Wednesday, January 9, 2013

A Forest of Manitous

As I mentioned last week, in northern RI there are outcrops where the stone is layered and breaks into thin slabs. Here we see some left behind at an outcrop that has been extensively quarried for these thin slabs.

This outcrop is about 500 feet from the one of layered stone shown 10/7/2011.  The thin slabs broken from the 10/7/2011 outcrop were used to build a long wall of slanted slabs.

In the  area  directly east of this wall, there are many groups of standing slabs.
Here are some:

Here are more:

Here is a veritable forest of manitous,

and some very large ones, that have evidently been pried from the rock in the background.

Note that the sizes of slabs in the same group are similar, suggesting that someone  was sorting these for wall construction. Close by is a partially constructed stone row.

This site also has a bird effigy.

It seems like a great deal of work and material would go into constructing a slanted slab wall.   Maybe this stone was used because it was easy to split, and  would break off naturally from the action of frost and ice. The only other place I have heard of having a wall like this is Gungywamp Swamp in Connecticut.  The preservation group that manages it describes their wall as a farm wall that was topped off with ropes. These stone rows may have first been constructed by natives, and later they were incorporated into farm walls, as described  here.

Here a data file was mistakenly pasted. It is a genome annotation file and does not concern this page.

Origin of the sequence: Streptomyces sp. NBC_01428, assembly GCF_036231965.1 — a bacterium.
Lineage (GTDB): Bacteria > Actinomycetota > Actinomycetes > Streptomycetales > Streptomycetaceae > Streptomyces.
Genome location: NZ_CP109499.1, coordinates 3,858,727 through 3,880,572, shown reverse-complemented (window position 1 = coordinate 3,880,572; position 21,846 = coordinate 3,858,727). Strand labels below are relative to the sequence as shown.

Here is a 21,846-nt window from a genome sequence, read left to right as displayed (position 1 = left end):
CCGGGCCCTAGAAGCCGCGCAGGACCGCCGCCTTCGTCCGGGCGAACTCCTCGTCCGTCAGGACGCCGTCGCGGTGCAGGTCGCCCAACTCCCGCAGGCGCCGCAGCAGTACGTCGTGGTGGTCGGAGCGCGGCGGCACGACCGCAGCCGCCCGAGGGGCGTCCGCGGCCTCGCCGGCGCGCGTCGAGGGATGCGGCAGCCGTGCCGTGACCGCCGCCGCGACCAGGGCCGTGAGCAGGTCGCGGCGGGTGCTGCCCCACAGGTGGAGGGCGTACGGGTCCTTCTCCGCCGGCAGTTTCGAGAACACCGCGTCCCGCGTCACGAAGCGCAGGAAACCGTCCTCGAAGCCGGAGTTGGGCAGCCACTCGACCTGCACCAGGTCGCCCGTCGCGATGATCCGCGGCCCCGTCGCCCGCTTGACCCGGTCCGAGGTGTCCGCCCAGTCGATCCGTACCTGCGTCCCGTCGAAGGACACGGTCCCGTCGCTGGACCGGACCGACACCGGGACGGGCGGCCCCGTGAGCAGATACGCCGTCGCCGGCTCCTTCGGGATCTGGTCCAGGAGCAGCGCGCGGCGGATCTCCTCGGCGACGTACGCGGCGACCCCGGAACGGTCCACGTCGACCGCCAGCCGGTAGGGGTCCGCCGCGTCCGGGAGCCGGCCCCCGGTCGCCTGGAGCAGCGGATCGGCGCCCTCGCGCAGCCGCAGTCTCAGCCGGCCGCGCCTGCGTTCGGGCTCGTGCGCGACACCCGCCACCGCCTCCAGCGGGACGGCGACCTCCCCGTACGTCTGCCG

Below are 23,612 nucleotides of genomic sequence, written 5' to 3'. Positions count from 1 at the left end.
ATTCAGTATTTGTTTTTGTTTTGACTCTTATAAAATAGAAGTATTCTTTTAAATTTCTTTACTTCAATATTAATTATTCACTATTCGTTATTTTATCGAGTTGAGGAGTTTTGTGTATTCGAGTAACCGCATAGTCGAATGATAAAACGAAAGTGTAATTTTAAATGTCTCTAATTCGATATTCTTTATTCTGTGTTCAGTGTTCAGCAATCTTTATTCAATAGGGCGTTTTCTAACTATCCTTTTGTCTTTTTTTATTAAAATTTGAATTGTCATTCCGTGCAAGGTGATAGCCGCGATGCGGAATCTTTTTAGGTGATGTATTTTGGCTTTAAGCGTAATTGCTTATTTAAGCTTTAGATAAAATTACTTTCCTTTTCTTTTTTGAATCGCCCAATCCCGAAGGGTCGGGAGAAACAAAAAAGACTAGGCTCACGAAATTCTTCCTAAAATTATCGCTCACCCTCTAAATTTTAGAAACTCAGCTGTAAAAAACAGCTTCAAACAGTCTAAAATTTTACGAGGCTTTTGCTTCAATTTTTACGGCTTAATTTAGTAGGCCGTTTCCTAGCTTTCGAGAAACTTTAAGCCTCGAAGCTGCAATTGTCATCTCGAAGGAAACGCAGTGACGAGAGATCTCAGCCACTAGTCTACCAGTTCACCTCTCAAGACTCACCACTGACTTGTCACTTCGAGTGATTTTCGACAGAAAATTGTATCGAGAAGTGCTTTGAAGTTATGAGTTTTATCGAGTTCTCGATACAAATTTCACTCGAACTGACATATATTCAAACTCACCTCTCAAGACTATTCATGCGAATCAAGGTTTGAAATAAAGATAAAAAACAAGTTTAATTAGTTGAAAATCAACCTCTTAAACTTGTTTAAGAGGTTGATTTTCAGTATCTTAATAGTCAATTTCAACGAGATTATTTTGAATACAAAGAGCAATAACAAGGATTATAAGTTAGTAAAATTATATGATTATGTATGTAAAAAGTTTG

The walls in this northern RI site run down steep hills, so this slanted slab arrangement may add stability. The slabs in the wall may also be set standing instead of laid flat so that water will run down instead of freezing between the slabs and disrupting the wall.  However, why would someone stand the single slabs up instead of leaving them flat on the ground?  This also seems like more work, but may prevent the  thin slabs from breaking under accumulated  ice.   For the natives who originally worked the stone, standing the slabs as manitous may have been a sign of respect.
     These standing slabs  are clustered near the outcrops they were chipped from. Some may have been moved a longer distance to stand alone as manitous.  Here one stands in a silent wood at twilight, along a trail traveled with snowshoes.  It is about 3800 feet from the site in the photos.

     And here is another one almost 2 miles away.
 If these manitous were chipped from the outcrops and moved considerable distances, they must have had some important function or great spiritual significance. This site could have been the source of  manitous even farther away.


  1. I find a lot of these upright thin slab stones in various sizes.
    It’s hard to believe they all happened naturally.
    What are your thoughts on their origin?

    1. These thin standing slabs may have been chipped from outcrops of layered stone and stood up elsewhere. Some may have been formed naturally from the action of ice and frost. They had some spiritual significance or practical use as trail or boundary markers. I post more about them later.